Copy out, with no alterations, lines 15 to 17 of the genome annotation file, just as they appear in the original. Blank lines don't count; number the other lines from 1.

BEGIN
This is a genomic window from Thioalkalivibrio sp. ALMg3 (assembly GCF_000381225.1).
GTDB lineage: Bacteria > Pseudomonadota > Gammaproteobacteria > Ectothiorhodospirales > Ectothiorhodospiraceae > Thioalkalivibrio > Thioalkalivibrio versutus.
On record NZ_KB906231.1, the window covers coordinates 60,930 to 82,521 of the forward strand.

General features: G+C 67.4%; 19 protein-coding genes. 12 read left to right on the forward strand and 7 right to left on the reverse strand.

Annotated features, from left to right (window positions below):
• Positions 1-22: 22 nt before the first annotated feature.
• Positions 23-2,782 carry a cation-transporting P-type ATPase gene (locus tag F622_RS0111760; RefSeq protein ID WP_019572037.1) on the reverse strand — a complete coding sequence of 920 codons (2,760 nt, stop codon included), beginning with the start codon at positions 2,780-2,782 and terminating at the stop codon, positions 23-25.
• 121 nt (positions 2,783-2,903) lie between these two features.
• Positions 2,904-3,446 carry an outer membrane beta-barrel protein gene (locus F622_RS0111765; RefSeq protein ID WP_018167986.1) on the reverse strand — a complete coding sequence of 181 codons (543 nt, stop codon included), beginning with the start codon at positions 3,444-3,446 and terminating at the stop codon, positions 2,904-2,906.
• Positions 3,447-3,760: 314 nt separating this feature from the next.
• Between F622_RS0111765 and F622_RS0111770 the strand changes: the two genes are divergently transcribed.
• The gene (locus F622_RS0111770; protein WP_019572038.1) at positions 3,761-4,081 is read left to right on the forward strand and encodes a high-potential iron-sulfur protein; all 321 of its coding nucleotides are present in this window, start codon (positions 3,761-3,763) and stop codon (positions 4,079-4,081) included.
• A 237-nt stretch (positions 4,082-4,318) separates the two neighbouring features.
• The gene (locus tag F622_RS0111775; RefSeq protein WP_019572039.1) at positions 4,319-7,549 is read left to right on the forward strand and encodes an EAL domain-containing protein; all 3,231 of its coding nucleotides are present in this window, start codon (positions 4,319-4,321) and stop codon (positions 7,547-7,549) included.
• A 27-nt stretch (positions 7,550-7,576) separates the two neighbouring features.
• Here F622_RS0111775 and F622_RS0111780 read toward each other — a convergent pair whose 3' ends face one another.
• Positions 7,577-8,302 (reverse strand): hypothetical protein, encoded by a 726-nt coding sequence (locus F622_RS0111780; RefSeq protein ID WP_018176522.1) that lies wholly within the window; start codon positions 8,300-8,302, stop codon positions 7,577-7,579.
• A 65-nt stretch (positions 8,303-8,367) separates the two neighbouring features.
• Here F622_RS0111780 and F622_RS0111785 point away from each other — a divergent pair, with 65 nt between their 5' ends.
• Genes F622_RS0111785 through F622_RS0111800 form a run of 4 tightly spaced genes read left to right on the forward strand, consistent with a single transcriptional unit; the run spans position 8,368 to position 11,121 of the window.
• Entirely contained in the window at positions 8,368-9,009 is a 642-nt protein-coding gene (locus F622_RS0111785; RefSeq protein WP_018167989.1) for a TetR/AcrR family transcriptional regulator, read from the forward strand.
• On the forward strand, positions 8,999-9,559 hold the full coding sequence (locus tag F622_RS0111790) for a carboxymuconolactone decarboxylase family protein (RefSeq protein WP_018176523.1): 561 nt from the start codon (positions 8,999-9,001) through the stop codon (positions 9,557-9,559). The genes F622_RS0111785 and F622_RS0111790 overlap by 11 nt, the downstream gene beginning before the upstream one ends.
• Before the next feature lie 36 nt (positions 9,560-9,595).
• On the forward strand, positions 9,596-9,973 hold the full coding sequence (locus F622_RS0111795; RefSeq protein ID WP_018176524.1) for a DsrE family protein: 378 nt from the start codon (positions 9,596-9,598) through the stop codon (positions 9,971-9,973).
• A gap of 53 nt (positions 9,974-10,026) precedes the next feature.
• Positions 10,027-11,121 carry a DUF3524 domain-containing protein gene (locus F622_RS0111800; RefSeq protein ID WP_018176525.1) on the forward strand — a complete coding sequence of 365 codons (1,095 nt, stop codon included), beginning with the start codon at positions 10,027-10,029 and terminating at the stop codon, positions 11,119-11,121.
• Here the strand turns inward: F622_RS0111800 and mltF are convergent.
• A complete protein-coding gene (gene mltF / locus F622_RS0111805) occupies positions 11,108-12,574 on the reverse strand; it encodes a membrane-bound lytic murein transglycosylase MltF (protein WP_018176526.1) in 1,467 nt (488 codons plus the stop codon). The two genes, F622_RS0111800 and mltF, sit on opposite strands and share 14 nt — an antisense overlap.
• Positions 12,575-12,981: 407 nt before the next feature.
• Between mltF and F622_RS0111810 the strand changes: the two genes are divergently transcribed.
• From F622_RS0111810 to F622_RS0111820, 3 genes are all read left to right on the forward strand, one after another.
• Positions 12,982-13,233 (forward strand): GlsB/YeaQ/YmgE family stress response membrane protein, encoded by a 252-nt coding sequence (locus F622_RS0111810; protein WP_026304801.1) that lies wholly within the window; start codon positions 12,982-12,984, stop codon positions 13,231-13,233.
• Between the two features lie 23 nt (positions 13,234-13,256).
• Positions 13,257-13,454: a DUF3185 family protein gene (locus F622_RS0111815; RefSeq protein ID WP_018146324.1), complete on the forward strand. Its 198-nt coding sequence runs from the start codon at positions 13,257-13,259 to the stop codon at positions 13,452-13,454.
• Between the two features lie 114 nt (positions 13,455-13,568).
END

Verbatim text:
• A 27-nt stretch (positions 7,550-7,576) separates the two neighbouring features.
• Here F622_RS0111775 and F622_RS0111780 read toward each other — a convergent pair whose 3' ends face one another.
• Positions 7,577-8,302 (reverse strand): hypothetical protein, encoded by a 726-nt coding sequence (locus F622_RS0111780; RefSeq protein ID WP_018176522.1) that lies wholly within the window; start codon positions 8,300-8,302, stop codon positions 7,577-7,579.